November 8, 2016 feature
Model offers insight into how life continues to evolve
Although scientists have tried to model these evolutionary dynamics in the lab, such as by using systems of molecules that change over time in some way, most of these models eventually generate a single dominant species and then come to a standstill. Scientists still don't completely understand how evolution continues to generate new species, which is known to occur even in the absence of changing external pressures.
Now in a new study, a team of physicists has developed a theoretical and experimental model of evolution that continues without end, even under constant external conditions. The model may help scientists better understand how the biosphere continues to evolve over billions of years.
"We hope to understand the necessary conditions of Darwinian statistics—notably, the coexistence of species that each have a finite lifetime—that emerge with Darwinian evolution," coauthor Albrecht Ott at Saarland University in Saarbruecken, Germany, told Phys.org. "This seems a major problem that research on the origin of life needs to deal with. Furthermore, molecular systems can help to elucidate mechanisms of speciation, notably the emergence and disappearance of niches."
The new model system consists of linear DNA polymers of different lengths, where the length of a polymer determines its "species." The polymers can reproduce (creating polymers of the same length) or join together via the polymer-binding enzyme DNA ligase (creating longer polymers, which are new species).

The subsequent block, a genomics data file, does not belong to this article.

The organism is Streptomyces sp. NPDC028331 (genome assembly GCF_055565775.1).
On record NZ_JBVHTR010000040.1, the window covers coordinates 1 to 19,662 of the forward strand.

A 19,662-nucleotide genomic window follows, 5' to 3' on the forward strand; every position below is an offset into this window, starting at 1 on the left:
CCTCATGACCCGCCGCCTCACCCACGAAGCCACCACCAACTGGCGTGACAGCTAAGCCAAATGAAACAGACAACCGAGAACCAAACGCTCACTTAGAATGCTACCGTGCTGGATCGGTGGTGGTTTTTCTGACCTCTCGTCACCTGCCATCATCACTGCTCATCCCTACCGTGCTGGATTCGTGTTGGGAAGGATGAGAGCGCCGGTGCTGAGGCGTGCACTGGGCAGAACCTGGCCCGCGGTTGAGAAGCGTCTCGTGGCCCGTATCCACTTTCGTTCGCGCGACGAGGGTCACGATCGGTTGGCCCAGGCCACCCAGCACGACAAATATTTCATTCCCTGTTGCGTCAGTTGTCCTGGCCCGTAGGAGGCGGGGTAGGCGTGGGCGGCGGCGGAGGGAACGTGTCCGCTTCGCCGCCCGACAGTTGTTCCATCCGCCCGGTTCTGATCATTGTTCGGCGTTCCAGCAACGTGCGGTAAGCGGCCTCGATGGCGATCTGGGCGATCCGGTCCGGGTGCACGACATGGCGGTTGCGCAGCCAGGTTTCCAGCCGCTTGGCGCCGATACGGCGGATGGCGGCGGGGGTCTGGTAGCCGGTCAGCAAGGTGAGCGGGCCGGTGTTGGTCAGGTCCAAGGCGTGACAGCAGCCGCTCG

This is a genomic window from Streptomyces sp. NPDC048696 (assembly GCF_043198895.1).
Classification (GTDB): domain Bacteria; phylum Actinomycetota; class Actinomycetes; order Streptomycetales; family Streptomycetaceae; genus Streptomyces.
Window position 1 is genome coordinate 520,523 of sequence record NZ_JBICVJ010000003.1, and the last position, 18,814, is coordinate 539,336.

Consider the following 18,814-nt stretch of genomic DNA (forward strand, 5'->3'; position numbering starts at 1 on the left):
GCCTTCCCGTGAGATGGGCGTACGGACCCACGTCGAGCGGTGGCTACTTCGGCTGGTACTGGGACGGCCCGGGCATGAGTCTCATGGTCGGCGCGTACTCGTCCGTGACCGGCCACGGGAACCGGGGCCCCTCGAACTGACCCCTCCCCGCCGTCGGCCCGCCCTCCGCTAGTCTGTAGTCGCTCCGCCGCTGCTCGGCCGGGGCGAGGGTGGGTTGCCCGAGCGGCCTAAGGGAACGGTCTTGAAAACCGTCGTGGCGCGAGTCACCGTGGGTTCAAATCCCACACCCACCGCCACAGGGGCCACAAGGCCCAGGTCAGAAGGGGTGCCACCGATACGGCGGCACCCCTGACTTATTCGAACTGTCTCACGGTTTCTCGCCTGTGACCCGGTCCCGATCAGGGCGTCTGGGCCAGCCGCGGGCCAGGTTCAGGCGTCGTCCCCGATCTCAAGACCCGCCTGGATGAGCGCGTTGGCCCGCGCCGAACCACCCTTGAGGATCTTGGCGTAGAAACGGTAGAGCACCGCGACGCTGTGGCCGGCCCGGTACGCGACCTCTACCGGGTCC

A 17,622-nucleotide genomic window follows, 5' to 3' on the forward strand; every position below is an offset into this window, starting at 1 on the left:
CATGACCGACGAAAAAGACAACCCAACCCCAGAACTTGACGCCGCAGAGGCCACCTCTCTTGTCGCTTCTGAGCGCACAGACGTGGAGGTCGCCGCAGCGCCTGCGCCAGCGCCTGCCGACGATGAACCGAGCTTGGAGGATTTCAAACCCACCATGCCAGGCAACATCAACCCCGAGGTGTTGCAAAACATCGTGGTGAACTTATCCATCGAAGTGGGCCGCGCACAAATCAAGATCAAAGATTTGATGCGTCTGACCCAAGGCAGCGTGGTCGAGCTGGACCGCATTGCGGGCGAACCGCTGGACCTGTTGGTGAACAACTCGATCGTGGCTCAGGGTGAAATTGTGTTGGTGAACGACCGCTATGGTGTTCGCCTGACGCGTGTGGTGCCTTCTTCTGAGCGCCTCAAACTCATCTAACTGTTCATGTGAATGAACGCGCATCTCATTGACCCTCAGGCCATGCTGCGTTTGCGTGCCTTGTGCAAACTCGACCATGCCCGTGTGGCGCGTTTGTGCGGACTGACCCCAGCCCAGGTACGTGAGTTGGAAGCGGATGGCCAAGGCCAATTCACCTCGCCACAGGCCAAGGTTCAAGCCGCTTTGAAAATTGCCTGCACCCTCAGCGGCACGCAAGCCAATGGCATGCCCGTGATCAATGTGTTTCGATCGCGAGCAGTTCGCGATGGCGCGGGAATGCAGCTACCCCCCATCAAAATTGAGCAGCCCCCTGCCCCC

In their experiments, the researchers started with polymers that were 10 or 20 base pairs long. After exposing them to temperature variations that promoted reproduction and binding to various degrees, the researchers found that polymers of different lengths began to emerge.
The results revealed that species evolution depends on which growth mechanism dominates. In situations in which the ligation mechanism dominates, all possible polymer lengths are generated (all multiples of 20 starting with a length of 20, such as 40, 60, 80, and 100 base pairs and above).
But when reproduction dominates, only certain lengths appear (specifically, lengths of 10, 20, 40, 80, or 160 base pairs), and only for limited periods of time. Each polymer length follows a pattern in which its numbers exponentially increase, then plateau, and finally decrease, allowing new lengths of polymers to emerge.
In these reproduction-dominant situations, the evolution of polymers of different lengths bears similarities to Darwinian evolution. As the researchers explain, it is the dynamics of the entire system that selects a particular, new species (length of polymer) in such a way that it can use the existing situation most efficiently to multiply. Each time, the system escapes from this dominance by creating a new species that uses the new situation to its benefit.
"We believe that we have created a model system that exposes a dynamic mechanism reflecting essential traits of Darwinian evolution," said coauthor Karsten Kruse at Saarland University. "In a reproduction-dominated situation, in our system, only certain types of molecular reproducers occur: those that benefit most from a given situation. However, these 'species' fail to dominate the situation because of the emergence of ever new other species."
In the future, the researchers plan to modify the model so that the molecules acquire functionality, making them more similar to biological species.
"Although the simplicity of our system is what constitutes its quality and makes the message so clear, it is unclear how to devise a more complex system that enables new functionalities in a Darwinian setting," Ott said. "This is something we plan to address in the future."
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